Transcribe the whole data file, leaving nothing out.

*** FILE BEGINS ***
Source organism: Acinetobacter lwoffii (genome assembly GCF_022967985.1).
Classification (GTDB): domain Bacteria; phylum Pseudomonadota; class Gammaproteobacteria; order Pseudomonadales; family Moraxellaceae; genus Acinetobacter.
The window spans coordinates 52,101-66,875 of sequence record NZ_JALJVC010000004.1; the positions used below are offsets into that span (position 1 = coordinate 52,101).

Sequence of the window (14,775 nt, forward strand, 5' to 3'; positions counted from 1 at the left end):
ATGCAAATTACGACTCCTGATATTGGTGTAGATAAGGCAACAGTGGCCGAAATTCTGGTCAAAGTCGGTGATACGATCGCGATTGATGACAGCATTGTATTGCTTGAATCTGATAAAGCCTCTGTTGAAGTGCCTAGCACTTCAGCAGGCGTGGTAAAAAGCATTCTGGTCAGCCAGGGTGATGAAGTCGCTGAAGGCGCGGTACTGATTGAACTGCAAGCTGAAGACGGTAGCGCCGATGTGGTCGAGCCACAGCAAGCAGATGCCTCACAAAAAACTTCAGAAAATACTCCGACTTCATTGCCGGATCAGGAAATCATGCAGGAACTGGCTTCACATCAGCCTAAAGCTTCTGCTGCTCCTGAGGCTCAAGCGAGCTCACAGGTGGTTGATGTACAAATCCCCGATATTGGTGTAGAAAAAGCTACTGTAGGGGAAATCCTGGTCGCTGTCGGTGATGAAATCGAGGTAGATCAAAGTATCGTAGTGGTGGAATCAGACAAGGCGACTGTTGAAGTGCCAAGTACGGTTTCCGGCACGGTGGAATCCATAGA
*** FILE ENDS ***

Source organism: Acinetobacter lwoffii (genome assembly GCF_022967985.1).
Classification (GTDB): domain Bacteria; phylum Pseudomonadota; class Gammaproteobacteria; order Pseudomonadales; family Moraxellaceae; genus Acinetobacter.
The window spans coordinates 52,101-66,875 of sequence record NZ_JALJVC010000004.1; the positions used below are offsets into that span (position 1 = coordinate 52,101).

Sequence of the window (14,775 nt, forward strand, 5' to 3'; positions counted from 1 at the left end):
ATGCAAATTACGACTCCTGATATTGGTGTAGATAAGGCAACAGTGGCCGAAATTCTGGTCAAAGTCGGTGATACGATCGCGATTGATGACAGCATTGTATTGCTTGAATCTGATAAAGCCTCTGTTGAAGTGCCTAGCACTTCAGCAGGCGTGGTAAAAAGCATTCTGGTCAGCCAGGGTGATGAAGTCGCTGAAGGCGCGGTACTGATTGAACTGCAAGCTGAAGACGGTAGCGCCGATGTGGTCGAGCCACAGCAAGCAGATGCCTCACAAAAAACTTCAGAAAATACTCCGACTTCATTGCCGGATCAGGAAATCATGCAGGAACTGGCTTCACATCAGCCTAAAGCTTCTGCTGCTCCTGAGGCTCAAGCGAGCTCACAGGTGGTTGATGTACAAATCCCCGATATTGGTGTAGAAAAAGCTACTGTAGGGGAAATCCTGGTCGCTGTCGGTGATGAAATCGAGGTAGATCAAAGTATCGTAGTGGTGGAATCAGACAAGGCGACTGTTGAAGTGCCAAGTACGGTTTCCGGCACGGTGGAATCCATAGA